A carbonized scroll from Herculaneum (from Discovery.com)
Jack Stephens at Conservator points out an amazing article in the Sunday Times: "The search for the lost library of Rome."
When Vesuvius erupted in AD79 it buried "one of the greatest villas in the Roman world."
Although 1,800 papyri were recovered in an excavation of the villa in the 1700s, schlolars believe an additional library exists and must be located soon. Calls for the reopening of the excavation are coming from all corners.
Even in our age of hyperbole it would be hard to exaggerate the significance of what is at stake here: nothing less than the lost intellectual inheritance of western civilisation. We have, for example, a mere seven plays by Sophocles, yet we know that he wrote 120; Euripides wrote 90 plays, of which only 19 survive; Aeschylus wrote between 70 and 90, of which we have just seven.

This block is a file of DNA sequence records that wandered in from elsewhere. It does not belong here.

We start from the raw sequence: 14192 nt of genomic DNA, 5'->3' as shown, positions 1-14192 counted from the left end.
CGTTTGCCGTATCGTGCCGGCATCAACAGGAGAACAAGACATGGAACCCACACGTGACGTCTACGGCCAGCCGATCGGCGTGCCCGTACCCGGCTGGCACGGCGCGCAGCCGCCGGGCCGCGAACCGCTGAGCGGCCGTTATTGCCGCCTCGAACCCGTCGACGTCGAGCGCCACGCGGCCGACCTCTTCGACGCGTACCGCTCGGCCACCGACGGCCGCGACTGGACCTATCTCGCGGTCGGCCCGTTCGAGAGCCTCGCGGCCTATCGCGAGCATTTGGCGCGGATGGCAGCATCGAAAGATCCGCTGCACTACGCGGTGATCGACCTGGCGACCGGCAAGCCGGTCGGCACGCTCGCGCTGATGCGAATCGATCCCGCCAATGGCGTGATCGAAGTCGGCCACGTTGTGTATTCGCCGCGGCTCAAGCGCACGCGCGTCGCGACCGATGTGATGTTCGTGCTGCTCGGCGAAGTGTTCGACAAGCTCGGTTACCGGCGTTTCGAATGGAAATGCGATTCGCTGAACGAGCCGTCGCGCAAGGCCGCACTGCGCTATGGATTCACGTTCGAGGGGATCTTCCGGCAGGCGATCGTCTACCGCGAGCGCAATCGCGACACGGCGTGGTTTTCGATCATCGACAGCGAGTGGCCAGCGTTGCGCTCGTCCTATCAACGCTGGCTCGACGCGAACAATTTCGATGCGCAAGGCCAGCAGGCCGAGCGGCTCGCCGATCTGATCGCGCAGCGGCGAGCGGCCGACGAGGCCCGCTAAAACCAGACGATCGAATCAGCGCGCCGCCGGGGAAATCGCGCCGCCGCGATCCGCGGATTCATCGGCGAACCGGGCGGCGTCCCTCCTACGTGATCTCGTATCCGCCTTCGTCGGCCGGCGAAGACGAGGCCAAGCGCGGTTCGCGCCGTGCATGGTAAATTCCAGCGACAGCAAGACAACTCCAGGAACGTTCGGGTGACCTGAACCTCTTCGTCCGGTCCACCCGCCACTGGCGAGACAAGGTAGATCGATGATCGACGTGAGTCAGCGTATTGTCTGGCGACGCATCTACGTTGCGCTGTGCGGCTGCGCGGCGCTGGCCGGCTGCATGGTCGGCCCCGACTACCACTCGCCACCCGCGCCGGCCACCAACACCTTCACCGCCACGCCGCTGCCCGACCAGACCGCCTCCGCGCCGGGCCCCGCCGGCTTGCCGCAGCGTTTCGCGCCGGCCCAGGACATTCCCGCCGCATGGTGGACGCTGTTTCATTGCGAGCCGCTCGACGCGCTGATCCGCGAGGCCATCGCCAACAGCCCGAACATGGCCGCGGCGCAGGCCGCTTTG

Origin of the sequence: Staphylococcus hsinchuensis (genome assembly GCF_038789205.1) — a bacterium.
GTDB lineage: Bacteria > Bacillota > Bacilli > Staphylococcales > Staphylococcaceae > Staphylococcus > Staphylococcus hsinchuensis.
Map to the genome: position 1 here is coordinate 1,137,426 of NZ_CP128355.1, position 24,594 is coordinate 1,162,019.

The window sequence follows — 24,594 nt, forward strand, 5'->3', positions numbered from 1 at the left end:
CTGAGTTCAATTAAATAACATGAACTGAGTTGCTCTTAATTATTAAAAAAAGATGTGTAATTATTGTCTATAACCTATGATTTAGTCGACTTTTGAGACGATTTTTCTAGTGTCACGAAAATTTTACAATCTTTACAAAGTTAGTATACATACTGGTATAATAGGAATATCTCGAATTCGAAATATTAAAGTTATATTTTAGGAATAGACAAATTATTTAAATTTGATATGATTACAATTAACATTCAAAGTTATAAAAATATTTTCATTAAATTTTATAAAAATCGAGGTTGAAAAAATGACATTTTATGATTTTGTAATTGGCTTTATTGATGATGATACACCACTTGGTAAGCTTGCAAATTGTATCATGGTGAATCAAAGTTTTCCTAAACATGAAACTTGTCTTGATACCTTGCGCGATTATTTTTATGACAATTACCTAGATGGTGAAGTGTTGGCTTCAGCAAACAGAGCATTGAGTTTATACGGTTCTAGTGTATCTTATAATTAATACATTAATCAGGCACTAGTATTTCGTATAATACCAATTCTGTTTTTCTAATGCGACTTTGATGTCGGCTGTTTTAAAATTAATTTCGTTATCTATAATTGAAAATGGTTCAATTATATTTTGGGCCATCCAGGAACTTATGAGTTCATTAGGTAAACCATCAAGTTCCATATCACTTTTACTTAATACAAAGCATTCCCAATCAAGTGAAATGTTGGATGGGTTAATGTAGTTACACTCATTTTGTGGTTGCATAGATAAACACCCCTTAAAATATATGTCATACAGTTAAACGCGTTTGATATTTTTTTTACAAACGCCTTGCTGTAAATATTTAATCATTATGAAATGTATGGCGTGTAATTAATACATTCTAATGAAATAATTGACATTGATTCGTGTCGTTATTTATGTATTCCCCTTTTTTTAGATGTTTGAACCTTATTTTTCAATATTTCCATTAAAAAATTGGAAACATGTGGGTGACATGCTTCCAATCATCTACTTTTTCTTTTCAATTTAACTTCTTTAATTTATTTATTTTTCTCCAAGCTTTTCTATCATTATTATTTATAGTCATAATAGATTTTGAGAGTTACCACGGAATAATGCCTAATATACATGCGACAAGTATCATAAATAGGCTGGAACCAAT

As a book lover and librarian I agree with Stephens about the poignancy of this line:
It also appears that slaves were in the act of carrying crates of books to safety when they were overwhelmed by the eruption.More info:
The Philodemus Project
Villa of the Papyri: to dig or to not to dig?
How did the Villa of the Papyri get into this state?
Pompeii: The Last Day